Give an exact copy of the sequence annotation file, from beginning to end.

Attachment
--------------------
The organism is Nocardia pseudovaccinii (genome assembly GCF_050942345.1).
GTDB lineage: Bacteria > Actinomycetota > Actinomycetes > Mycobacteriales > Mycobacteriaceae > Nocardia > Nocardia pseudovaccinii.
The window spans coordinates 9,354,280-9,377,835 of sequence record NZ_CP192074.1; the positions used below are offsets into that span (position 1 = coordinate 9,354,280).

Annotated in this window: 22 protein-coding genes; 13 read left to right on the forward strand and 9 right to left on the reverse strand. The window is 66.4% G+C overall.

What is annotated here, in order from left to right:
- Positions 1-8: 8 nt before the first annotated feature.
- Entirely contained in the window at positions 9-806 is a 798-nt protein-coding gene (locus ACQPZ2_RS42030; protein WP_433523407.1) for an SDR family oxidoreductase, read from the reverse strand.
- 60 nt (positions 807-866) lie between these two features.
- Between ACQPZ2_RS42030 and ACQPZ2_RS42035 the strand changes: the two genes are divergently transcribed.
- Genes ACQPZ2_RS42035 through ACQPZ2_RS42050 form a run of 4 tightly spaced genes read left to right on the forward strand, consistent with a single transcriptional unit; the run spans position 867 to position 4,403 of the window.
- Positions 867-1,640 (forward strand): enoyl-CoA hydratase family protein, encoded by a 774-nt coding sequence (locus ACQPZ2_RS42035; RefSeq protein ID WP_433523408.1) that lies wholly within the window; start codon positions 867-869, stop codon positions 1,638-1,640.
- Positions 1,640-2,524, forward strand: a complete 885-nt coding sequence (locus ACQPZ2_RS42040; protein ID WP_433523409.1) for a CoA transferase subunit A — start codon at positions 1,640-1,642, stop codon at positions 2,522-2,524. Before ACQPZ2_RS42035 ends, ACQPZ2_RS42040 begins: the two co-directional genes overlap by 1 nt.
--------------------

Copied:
The organism is Nocardia pseudovaccinii (genome assembly GCF_050942345.1).
GTDB lineage: Bacteria > Actinomycetota > Actinomycetes > Mycobacteriales > Mycobacteriaceae > Nocardia > Nocardia pseudovaccinii.
The window spans coordinates 9,354,280-9,377,835 of sequence record NZ_CP192074.1; the positions used below are offsets into that span (position 1 = coordinate 9,354,280).

Annotated in this window: 22 protein-coding genes; 13 read left to right on the forward strand and 9 right to left on the reverse strand. The window is 66.4% G+C overall.

What is annotated here, in order from left to right:
- Positions 1-8: 8 nt before the first annotated feature.
- Entirely contained in the window at positions 9-806 is a 798-nt protein-coding gene (locus ACQPZ2_RS42030; protein WP_433523407.1) for an SDR family oxidoreductase, read from the reverse strand.
- 60 nt (positions 807-866) lie between these two features.
- Between ACQPZ2_RS42030 and ACQPZ2_RS42035 the strand changes: the two genes are divergently transcribed.
- Genes ACQPZ2_RS42035 through ACQPZ2_RS42050 form a run of 4 tightly spaced genes read left to right on the forward strand, consistent with a single transcriptional unit; the run spans position 867 to position 4,403 of the window.
- Positions 867-1,640 (forward strand): enoyl-CoA hydratase family protein, encoded by a 774-nt coding sequence (locus ACQPZ2_RS42035; RefSeq protein ID WP_433523408.1) that lies wholly within the window; start codon positions 867-869, stop codon positions 1,638-1,640.
- Positions 1,640-2,524, forward strand: a complete 885-nt coding sequence (locus ACQPZ2_RS42040; protein ID WP_433523409.1) for a CoA transferase subunit A — start codon at positions 1,640-1,642, stop codon at positions 2,522-2,524. Before ACQPZ2_RS42035 ends, ACQPZ2_RS42040 begins: the two co-directional genes overlap by 1 nt.